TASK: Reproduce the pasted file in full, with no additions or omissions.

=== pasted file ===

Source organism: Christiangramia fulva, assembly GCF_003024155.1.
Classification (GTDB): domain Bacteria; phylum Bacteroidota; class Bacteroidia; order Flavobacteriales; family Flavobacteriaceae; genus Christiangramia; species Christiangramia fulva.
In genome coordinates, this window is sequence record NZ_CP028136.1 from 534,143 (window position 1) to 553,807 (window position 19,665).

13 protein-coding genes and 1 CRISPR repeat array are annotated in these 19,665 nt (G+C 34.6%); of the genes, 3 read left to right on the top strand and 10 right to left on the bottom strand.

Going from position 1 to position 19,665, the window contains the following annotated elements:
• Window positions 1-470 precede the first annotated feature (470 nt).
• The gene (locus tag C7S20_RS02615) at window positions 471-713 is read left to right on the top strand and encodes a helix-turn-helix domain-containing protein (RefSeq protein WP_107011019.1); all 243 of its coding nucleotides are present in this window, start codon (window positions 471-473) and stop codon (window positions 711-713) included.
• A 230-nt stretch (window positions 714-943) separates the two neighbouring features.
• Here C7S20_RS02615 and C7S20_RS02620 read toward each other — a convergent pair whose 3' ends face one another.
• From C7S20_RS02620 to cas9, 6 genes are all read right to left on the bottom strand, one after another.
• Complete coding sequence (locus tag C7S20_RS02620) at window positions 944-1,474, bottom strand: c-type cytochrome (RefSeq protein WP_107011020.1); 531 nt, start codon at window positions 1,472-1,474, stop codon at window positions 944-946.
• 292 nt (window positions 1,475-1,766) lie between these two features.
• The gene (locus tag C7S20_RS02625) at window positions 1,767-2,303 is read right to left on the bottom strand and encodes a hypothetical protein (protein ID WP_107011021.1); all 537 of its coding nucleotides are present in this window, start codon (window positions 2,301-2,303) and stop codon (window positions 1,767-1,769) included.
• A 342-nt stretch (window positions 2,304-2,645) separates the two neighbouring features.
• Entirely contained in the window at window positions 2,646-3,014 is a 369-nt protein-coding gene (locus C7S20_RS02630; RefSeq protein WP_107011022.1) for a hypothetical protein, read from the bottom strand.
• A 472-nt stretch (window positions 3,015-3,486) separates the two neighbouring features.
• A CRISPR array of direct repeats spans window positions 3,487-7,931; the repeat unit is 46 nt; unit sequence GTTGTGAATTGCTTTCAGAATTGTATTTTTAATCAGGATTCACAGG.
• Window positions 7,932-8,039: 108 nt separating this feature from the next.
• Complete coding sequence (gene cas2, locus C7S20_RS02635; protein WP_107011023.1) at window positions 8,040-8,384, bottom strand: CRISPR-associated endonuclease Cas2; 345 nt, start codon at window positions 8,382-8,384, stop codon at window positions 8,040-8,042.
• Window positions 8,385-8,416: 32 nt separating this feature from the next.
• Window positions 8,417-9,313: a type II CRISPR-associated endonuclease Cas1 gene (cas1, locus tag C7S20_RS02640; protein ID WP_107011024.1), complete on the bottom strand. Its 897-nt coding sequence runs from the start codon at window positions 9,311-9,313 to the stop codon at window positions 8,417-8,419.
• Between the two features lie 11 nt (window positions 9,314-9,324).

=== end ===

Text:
Source organism: Christiangramia fulva, assembly GCF_003024155.1.
Classification (GTDB): domain Bacteria; phylum Bacteroidota; class Bacteroidia; order Flavobacteriales; family Flavobacteriaceae; genus Christiangramia; species Christiangramia fulva.
In genome coordinates, this window is sequence record NZ_CP028136.1 from 534,143 (window position 1) to 553,807 (window position 19,665).

13 protein-coding genes and 1 CRISPR repeat array are annotated in these 19,665 nt (G+C 34.6%); of the genes, 3 read left to right on the top strand and 10 right to left on the bottom strand.

Going from position 1 to position 19,665, the window contains the following annotated elements:
• Window positions 1-470 precede the first annotated feature (470 nt).
• The gene (locus tag C7S20_RS02615) at window positions 471-713 is read left to right on the top strand and encodes a helix-turn-helix domain-containing protein (RefSeq protein WP_107011019.1); all 243 of its coding nucleotides are present in this window, start codon (window positions 471-473) and stop codon (window positions 711-713) included.
• A 230-nt stretch (window positions 714-943) separates the two neighbouring features.
• Here C7S20_RS02615 and C7S20_RS02620 read toward each other — a convergent pair whose 3' ends face one another.
• From C7S20_RS02620 to cas9, 6 genes are all read right to left on the bottom strand, one after another.
• Complete coding sequence (locus tag C7S20_RS02620) at window positions 944-1,474, bottom strand: c-type cytochrome (RefSeq protein WP_107011020.1); 531 nt, start codon at window positions 1,472-1,474, stop codon at window positions 944-946.
• 292 nt (window positions 1,475-1,766) lie between these two features.
• The gene (locus tag C7S20_RS02625) at window positions 1,767-2,303 is read right to left on the bottom strand and encodes a hypothetical protein (protein ID WP_107011021.1); all 537 of its coding nucleotides are present in this window, start codon (window positions 2,301-2,303) and stop codon (window positions 1,767-1,769) included.
• A 342-nt stretch (window positions 2,304-2,645) separates the two neighbouring features.
• Entirely contained in the window at window positions 2,646-3,014 is a 369-nt protein-coding gene (locus C7S20_RS02630; RefSeq protein WP_107011022.1) for a hypothetical protein, read from the bottom strand.
• A 472-nt stretch (window positions 3,015-3,486) separates the two neighbouring features.
• A CRISPR array of direct repeats spans window positions 3,487-7,931; the repeat unit is 46 nt; unit sequence GTTGTGAATTGCTTTCAGAATTGTATTTTTAATCAGGATTCACAGG.
• Window positions 7,932-8,039: 108 nt separating this feature from the next.
• Complete coding sequence (gene cas2, locus C7S20_RS02635; protein WP_107011023.1) at window positions 8,040-8,384, bottom strand: CRISPR-associated endonuclease Cas2; 345 nt, start codon at window positions 8,382-8,384, stop codon at window positions 8,040-8,042.
• Window positions 8,385-8,416: 32 nt separating this feature from the next.
• Window positions 8,417-9,313: a type II CRISPR-associated endonuclease Cas1 gene (cas1, locus tag C7S20_RS02640; protein ID WP_107011024.1), complete on the bottom strand. Its 897-nt coding sequence runs from the start codon at window positions 9,311-9,313 to the stop codon at window positions 8,417-8,419.
• Between the two features lie 11 nt (window positions 9,314-9,324).